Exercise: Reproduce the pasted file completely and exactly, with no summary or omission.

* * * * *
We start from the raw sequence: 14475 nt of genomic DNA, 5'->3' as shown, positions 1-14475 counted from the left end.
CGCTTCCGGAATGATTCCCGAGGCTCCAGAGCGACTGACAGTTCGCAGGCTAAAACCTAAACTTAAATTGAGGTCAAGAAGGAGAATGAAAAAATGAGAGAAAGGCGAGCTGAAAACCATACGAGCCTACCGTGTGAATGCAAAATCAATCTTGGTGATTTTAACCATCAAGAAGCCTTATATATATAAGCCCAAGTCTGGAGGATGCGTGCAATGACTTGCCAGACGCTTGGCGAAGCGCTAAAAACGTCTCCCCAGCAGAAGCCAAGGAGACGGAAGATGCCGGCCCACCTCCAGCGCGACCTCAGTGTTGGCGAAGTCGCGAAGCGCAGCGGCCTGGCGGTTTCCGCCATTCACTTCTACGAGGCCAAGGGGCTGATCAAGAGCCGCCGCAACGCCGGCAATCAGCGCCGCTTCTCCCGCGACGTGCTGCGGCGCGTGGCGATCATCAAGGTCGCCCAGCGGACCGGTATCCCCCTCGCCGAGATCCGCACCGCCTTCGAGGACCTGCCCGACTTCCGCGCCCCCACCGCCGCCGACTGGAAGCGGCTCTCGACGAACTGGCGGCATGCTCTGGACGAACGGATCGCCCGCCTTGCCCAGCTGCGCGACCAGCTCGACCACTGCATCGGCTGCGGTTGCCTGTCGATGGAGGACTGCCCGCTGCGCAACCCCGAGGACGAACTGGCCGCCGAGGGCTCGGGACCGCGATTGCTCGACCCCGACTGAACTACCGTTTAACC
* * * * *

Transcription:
We start from the raw sequence: 14475 nt of genomic DNA, 5'->3' as shown, positions 1-14475 counted from the left end.
CGCTTCCGGAATGATTCCCGAGGCTCCAGAGCGACTGACAGTTCGCAGGCTAAAACCTAAACTTAAATTGAGGTCAAGAAGGAGAATGAAAAAATGAGAGAAAGGCGAGCTGAAAACCATACGAGCCTACCGTGTGAATGCAAAATCAATCTTGGTGATTTTAACCATCAAGAAGCCTTATATATATAAGCCCAAGTCTGGAGGATGCGTGCAATGACTTGCCAGACGCTTGGCGAAGCGCTAAAAACGTCTCCCCAGCAGAAGCCAAGGAGACGGAAGATGCCGGCCCACCTCCAGCGCGACCTCAGTGTTGGCGAAGTCGCGAAGCGCAGCGGCCTGGCGGTTTCCGCCATTCACTTCTACGAGGCCAAGGGGCTGATCAAGAGCCGCCGCAACGCCGGCAATCAGCGCCGCTTCTCCCGCGACGTGCTGCGGCGCGTGGCGATCATCAAGGTCGCCCAGCGGACCGGTATCCCCCTCGCCGAGATCCGCACCGCCTTCGAGGACCTGCCCGACTTCCGCGCCCCCACCGCCGCCGACTGGAAGCGGCTCTCGACGAACTGGCGGCATGCTCTGGACGAACGGATCGCCCGCCTTGCCCAGCTGCGCGACCAGCTCGACCACTGCATCGGCTGCGGTTGCCTGTCGATGGAGGACTGCCCGCTGCGCAACCCCGAGGACGAACTGGCCGCCGAGGGCTCGGGACCGCGATTGCTCGACCCCGACTGAACTACCGTTTAACC